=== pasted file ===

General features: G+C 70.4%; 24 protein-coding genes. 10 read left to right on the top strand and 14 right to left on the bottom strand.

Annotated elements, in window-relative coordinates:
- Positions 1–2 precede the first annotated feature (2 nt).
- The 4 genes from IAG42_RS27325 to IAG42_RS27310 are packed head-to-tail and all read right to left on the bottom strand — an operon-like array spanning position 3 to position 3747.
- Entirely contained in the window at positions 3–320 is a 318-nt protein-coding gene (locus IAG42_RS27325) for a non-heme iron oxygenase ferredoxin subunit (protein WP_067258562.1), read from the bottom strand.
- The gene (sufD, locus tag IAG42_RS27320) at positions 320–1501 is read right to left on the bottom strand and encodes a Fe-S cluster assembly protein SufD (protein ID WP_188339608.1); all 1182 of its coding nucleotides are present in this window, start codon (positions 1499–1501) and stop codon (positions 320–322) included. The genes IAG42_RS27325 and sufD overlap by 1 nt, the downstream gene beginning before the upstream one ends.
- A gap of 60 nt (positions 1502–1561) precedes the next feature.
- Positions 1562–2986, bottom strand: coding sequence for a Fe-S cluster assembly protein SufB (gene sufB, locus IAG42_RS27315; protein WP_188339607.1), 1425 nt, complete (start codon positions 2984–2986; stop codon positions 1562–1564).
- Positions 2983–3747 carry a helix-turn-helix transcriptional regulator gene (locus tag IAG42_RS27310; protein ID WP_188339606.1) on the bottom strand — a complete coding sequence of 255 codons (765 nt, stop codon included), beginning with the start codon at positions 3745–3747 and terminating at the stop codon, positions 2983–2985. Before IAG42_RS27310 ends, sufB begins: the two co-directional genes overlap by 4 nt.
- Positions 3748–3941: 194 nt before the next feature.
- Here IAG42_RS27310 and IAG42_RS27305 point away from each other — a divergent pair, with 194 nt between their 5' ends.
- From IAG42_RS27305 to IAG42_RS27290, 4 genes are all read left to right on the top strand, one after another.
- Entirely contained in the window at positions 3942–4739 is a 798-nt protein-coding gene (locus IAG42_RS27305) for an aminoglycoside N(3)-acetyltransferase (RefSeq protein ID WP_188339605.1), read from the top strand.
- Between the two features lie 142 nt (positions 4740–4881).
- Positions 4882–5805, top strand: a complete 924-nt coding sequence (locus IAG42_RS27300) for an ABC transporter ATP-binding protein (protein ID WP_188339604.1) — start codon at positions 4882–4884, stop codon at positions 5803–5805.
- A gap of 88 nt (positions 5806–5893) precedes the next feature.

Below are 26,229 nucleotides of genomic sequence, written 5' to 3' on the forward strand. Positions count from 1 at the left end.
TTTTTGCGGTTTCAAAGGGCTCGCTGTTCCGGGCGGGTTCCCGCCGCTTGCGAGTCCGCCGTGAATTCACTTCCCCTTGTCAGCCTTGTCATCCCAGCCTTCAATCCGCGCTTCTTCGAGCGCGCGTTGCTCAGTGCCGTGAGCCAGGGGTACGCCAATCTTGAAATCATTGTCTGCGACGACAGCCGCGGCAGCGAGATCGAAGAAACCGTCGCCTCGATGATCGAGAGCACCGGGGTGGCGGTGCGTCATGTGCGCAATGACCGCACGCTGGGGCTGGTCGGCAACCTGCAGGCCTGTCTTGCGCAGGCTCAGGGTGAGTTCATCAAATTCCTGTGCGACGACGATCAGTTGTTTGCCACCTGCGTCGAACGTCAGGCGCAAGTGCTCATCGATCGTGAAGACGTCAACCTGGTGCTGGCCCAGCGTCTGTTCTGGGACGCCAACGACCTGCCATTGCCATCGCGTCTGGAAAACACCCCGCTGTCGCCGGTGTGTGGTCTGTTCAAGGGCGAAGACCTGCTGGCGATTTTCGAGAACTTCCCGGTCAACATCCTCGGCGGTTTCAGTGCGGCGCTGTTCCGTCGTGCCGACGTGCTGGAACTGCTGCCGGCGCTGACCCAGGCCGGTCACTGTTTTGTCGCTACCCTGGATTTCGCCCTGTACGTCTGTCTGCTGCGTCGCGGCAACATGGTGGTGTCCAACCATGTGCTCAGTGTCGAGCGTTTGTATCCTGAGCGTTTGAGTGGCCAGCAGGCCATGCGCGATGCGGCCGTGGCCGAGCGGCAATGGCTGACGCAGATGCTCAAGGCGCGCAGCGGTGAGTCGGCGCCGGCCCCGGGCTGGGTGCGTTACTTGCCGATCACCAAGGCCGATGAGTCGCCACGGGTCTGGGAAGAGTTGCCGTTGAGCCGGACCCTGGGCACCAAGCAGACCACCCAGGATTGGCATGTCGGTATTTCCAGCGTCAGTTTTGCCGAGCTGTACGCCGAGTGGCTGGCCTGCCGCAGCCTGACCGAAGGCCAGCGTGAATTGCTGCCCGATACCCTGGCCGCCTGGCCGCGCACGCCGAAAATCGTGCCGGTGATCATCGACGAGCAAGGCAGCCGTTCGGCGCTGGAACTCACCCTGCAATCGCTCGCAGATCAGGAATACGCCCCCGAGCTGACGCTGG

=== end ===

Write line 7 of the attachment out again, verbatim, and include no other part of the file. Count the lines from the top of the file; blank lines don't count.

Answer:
- A gap of 60 nt (positions 1502–1561) precedes the next feature.